What Do Most HOAs Cover? -

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What Do Most HOAs Cover?

05-11-2022 • MHS Lending

Homeowners associations, also known as HOAs, often get a bad reputation for sending mean letters about overgrown grass or vetoing exterior paint colors. Still, many associations do positive things for communities that sometimes go unnoticed. HOAs keep shared spaces within a community maintained (like parks and walkways) and enforce rules that prevent homeowners from making a change to their home that lowers everyone’s property values. For the majority of communities, HOAs work as intended. If you’re considering purchasing a new home or moving to a neighborhood with an HOA, it can be helpful to understand the HOA basics. This article will answer the question, “What do most HOAs cover?” Let’s dive in. 

What Most HOAs Cover

An HOA fee, also known as a homeowners association fee, is a fee typically paid monthly by homeowners living within the community to help maintain all properties, amenities, and common areas within the association. The average HOA fee in the US lands between $200 and $300 per month. However, New York and Hawaii have the most expensive HOA fees in the country, with median monthly fees of $570 and $520.

Every HOA community is different, so homebuyers must request a copy of the HOA’s rules and regulations from the seller or the builder. This will help you know what kinds of services to expect. Here are some of the most common.

City Services 

Some HOAs cover city services like trash removal, water, and sewage. Typically, condo HOA fees would also cover utilities, such as lighting. This coverage can be convenient, saving you the time and hassle of paying another utility bill. 

Insurance

In some cases, HOA dues are used for insurance coverage of shared spaces or outside the building if you live in a condo. You’ll still need a homeowners insurance policy to cover everything you’re responsible for, including the inside of your condo or the inside and outside of your detached home.

Lawn Care

HOA fees often go towards landscaping common areas that require lawn care and gardening. Snow removal for community roads may also be included in your fees. Some newer communities offer front yard landscaping as part of their HOA services.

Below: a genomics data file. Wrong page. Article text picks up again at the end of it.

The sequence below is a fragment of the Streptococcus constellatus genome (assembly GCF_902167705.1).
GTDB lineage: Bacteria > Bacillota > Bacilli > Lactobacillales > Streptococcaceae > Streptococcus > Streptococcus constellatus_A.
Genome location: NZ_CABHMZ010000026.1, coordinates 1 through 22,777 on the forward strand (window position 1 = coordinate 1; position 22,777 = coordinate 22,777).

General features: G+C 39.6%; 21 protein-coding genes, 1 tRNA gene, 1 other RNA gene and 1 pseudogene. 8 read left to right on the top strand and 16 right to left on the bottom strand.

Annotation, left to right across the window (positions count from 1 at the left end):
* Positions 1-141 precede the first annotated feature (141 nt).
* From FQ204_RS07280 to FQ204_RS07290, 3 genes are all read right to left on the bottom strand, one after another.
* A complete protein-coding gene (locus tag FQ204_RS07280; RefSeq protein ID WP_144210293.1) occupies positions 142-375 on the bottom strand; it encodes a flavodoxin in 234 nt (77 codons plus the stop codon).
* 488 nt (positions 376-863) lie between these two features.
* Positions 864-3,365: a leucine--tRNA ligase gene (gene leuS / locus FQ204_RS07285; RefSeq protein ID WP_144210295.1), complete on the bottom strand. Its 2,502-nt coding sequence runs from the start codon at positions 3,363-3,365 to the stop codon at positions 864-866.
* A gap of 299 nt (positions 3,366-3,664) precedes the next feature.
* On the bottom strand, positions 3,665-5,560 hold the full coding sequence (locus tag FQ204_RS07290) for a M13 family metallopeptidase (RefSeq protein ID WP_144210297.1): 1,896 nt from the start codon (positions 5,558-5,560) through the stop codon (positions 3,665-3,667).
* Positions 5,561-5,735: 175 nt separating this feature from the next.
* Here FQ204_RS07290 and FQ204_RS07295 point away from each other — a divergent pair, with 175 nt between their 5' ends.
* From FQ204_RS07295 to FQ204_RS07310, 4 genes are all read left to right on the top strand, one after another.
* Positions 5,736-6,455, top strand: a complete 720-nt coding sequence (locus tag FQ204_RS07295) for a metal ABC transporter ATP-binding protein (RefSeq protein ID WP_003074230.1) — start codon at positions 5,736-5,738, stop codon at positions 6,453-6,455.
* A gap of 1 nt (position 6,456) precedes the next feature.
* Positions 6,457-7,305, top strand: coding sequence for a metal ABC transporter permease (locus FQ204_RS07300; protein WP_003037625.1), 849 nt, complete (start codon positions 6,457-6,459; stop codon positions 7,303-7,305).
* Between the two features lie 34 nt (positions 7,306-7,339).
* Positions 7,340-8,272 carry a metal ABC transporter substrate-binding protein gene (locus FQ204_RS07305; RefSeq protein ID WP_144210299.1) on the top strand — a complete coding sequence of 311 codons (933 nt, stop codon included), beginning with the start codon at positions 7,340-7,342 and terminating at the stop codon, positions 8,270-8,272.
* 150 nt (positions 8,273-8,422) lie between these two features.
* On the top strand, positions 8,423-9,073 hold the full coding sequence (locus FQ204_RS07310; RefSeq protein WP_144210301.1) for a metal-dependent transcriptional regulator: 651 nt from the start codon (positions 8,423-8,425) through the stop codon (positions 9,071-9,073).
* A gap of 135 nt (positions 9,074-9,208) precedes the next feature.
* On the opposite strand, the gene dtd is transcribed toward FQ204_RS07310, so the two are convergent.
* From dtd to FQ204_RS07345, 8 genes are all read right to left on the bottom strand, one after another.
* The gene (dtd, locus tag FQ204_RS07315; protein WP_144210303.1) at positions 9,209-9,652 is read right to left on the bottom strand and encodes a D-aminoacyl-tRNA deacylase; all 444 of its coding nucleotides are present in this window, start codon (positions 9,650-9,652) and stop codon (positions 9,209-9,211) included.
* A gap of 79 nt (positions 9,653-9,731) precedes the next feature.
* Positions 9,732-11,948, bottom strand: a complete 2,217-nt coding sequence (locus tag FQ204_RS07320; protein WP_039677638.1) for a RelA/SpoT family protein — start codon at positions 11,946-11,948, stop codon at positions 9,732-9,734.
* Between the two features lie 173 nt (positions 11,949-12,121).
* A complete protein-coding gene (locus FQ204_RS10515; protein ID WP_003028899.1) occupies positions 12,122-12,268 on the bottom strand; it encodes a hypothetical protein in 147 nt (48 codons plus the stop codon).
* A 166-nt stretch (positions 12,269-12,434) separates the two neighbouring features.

Pest Control

Condos that experience persistent pest issues in common areas may include the cost of pest prevention and control services as part of the HOA dues. Detached homes are less likely to have this service since these types of homeowners tend to be responsible for their own bug problems, boo-hoo!

Maintenance And Repairs

A part of your HOA dues will also be allocated to maintaining and repairing common areas and shared structures. This can include siding and roofing in the case of a condo, townhome, or duplex. Maintenance of parking lots and neighborhood roads may also be included. Landscaping, public bathroom upkeep, and other maintenance are included for neighborhoods with community parks and play structures. 

Amenities And Other Services

Lastly, some HOA communities include access to amenities such as a pool or fitness center for all the residents. The HOA may also provide security, concierge services, or other luxurious add-ons for upscale neighborhoods. However, these HOAs are usually thousands per month, yikes. 

The Last Word On HOAs 

As a homebuyer, it can be challenging to assess whether an HOA is a positive or negative feature of a new home. While most HOAs do good things for the residents they serve, you don’t have to go far to hear many horror stories of HOAs gone bad. To determine whether an HOA situation will be right for you, make sure you review the homeowners association’s guidelines and public records to examine how they’ve been allocating money. It might be an HOA you want to avoid if it looks mismanaged.

Also, ask yourself some personalized questions about your lifestyle and how well it aligns with a prospective HOA. For example, if you have a pet, you’ll want to know if there are pet restrictions if the pool has limited hours it might not be as exciting as you once thought, or if you’re unable to park more than a couple of cars out front and you fix up old cars for fun, the HOA may be a no-go. Finally, consider the costs. If an HOA is $400 per month or more, is that realistic for your budget? Remember, you’ve got a mortgage to pay!

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